Open IRSC Libraries LibGuides
Welcome to the Academic Search Complete tutorial. Academic Search Complete is a multi-disciplinary database containing over 5,300 full-text periodicals including 4,400 peer-reviewed journals. These are exactly the kinds of sources you need for college papers! This tutorial will walk you through setting up a search and navigating your results.
Ready to get started? Click the forward arrow below.
After clicking Databases by Subject, you will see the A-Z Databases page. This page also allows for filtering by subject.
IRSC Libraries subscribes to about 100 databases. Each database contains different kinds of sources in different formats.
To view the recommended databases for a subject, click on the discipline then scroll down. If you know the name of the database you want to search, you can choose to go directly to an individual database from the alphabetical list on this page.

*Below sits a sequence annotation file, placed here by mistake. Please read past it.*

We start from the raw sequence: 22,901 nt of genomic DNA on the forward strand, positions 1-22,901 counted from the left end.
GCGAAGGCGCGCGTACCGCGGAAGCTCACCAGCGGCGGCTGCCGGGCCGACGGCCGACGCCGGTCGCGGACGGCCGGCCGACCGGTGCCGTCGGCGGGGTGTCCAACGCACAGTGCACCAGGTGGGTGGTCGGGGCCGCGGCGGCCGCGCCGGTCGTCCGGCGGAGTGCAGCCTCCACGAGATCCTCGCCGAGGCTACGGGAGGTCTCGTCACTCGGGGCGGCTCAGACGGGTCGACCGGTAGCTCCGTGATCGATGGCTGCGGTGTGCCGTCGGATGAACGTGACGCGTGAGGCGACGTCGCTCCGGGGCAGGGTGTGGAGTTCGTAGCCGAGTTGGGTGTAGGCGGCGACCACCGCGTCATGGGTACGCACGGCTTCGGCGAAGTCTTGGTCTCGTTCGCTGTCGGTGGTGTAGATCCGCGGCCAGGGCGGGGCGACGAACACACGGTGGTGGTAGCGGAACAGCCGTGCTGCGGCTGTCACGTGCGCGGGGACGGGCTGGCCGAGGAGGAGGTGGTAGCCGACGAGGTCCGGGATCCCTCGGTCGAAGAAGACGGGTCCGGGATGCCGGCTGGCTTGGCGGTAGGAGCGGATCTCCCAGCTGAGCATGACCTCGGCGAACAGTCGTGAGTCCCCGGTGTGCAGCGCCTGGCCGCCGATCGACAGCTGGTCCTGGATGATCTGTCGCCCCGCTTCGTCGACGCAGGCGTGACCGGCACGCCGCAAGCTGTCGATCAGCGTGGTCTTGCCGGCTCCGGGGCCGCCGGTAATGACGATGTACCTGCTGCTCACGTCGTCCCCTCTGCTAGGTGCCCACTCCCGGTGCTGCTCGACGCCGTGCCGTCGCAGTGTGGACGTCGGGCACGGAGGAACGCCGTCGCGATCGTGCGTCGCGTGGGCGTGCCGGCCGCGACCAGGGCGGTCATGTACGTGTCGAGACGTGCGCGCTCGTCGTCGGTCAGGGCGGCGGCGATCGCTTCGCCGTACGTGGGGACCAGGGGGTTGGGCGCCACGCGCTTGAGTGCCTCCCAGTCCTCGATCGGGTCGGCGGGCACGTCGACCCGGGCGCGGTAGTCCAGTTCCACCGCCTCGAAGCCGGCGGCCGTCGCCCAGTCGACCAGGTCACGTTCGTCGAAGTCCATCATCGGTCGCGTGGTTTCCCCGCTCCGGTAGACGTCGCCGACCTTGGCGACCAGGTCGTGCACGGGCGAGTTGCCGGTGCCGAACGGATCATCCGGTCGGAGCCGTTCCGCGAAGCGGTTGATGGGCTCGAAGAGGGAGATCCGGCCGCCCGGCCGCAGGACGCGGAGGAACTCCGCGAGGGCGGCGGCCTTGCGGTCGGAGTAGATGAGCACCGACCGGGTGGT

Click the category General/Multidisciplinary to view the recommended databases for this subject. Databases in this subject division are multi-disciplinary meaning they cover many different topics.
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The second link in the yellow Best Bets! box on the General/Multidisciplinary page is Academic Search Complete (EBSCO). Click that link.
Once you've clicked on a specific database, in this case, Academic Search Complete, a login page should open in a new browser tab. You will use your MyPioneerPortal credentials to log in. This is the same email address and password used for your RiverMail email account.
You are now viewing the Advanced Search page inside Academic Search Complete.
The search boxes are where you place your keywords. Keywords are descriptive terms used to find specific content.